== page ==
Farewell Don Cherry & Goodbye to Free Speech in Canada

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Canadian hockey icon Don Cherry poses holding a Boston Bruin dog (Photo: Getty Images)
Canadian hockey icon Don Cherry poses holding a Boston Bruin dog (Photo: Getty Images)

Canadian Remembrance Day, November 11, 2019, got off on a bad start: Don Cherry, a long-time host on Hockey Night and Coach’s Corner, was fired by Rogers Sportsnet for what was considered an “inflammatory comment.”

For those non-Canadians, let me explain: Don Cherry is a Canadian icon. He’s also a man with a frank tongue, and he says it as it is.

What got Cherry into hot water? He used the words “you people.”

Cherry was speaking on Remembrance Day, a day in Canada where war veterans are honored and where it is customary for the public to wear red poppy pins in their memory.

Cherry said,

“You know, I was talking to a veteran, and I said, I’m not going to run the [annual Remembrance Day montage] anymore, because what’s the sense? I live in Mississauga, nobody wears, very few people wear a poppy.

“Downtown Toronto, forget it, downtown Toronto, nobody wears a poppy. And I’m not going to, and he says, wait a minute. How about running it for the people that buy them?

“Now you go to the small cities and, you know, the rows on rows you people love — that come here, whatever it is — you love our way of life, you love our milk and honey, at least you can pay a couple bucks for a poppy or something like that.

“These guys paid for your way of life that you enjoy in Canada, these guys paid the biggest price. Anyhow, I’m going to run it for you great people and good Canadians that bought a poppy.”

Mainstream media, politicians and some members of the public are in a hysterical frenzy over those two words (“you people”), spinning opinions and comments but not really looking at the actual context in which the remarks were made.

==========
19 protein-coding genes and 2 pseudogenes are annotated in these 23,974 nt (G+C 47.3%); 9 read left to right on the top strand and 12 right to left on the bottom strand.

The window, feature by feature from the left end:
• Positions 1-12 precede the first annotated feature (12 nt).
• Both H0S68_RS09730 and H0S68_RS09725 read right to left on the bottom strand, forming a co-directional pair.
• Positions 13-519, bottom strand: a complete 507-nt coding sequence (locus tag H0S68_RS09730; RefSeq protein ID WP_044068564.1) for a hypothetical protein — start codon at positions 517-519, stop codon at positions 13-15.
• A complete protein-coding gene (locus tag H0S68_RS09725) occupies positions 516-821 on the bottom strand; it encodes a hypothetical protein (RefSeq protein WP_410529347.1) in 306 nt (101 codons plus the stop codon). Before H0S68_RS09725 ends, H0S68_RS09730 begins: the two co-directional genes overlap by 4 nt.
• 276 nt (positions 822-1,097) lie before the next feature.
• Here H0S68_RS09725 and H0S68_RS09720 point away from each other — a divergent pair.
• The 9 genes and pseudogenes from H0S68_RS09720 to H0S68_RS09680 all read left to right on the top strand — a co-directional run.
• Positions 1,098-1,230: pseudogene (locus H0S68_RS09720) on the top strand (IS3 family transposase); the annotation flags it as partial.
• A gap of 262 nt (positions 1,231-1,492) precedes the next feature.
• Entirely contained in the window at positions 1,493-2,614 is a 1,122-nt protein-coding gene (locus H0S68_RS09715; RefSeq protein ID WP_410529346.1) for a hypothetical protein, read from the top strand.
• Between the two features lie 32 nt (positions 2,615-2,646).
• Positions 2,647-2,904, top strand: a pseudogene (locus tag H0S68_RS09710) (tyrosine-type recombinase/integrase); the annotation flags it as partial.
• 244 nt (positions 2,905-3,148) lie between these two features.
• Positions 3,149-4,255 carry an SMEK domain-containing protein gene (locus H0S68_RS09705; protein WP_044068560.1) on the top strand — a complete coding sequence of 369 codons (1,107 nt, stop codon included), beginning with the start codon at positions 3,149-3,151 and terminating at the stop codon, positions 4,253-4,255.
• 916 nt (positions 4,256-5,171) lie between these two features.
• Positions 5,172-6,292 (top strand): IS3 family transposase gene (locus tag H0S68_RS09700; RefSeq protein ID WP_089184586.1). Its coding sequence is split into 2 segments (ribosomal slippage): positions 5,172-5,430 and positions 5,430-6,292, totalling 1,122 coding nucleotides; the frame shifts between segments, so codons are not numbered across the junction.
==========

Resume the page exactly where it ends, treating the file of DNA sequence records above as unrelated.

They are being called “offensive,” “divisive,” “despicable” and “inflammatory.”

But it’s all about the context!

Don Cherry spoke as a passionate Canadian – I wish more Canadians were so outspoken! We wouldn’t be in the mess we are in if they were.

Moreover, if we look at Don Cherry’s remarks in light of Prime Minister Justin Trudeau’s “black/brown face scandal,” it pales in comparison. Yet Trudeau was not asked to leave, was he?

Double standards, eh?

The Toronto Star ran a screaming headline: “Don Cherry Fired from Sportsnet for Toxic Rant.” Seriously? I didn’t find anything in what he said “toxic.” It was a reminder to show some loyalty to the land in which we live and call home.

Shireen Ahmed asks in a column in The Globe and Mail, “And how, precisely, does Mr. Cherry know there are fewer poppies being worn this year? And that immigrants aren’t donning them?”

As an immigrant to Canada and member of the South Asian community, I too have noticed that Remembrance Day goes quite unnoticed and unmarked in some immigrant communities.

By the way, Don Cherry did not use the term “immigrant,” but that is how it’s being spun.

Ahmed then goes on to invoke her Muslim heritage and speak about her family, her grandfather and all the things that Cherry did not say.


Let’s focus on what Don Cherry did say. He is absolutely right. All Canadians (and he did not single out any one community) should wear poppies to commemorate those who fought for our freedoms.

Fundamentally, these freedoms include the freedom to express an opinion.

But this freedom is fast eroding and becoming very selective. It concerns me because this muzzling of free speech brings back memories of living under martial law and dictatorship. These are coming back to haunt me in a very “democratic” way.

Oh, my fellow Canadians, I know marijuana is now legal, but what else are you smoking?

Since when has truth become toxic? Maybe that’s our problem: “You people” can’t handle the truth. So sue me. And while you’re at it, sue our former prime minister John G. Diefenbaker, as well, who famously said,

 “I am a Canadian, free to speak without fear, free to worship in my own way, free to stand for what I think right, free to oppose what I believe wrong, or free to choose those who shall govern my country. This heritage of freedom I pledge to uphold for myself and all mankind.”



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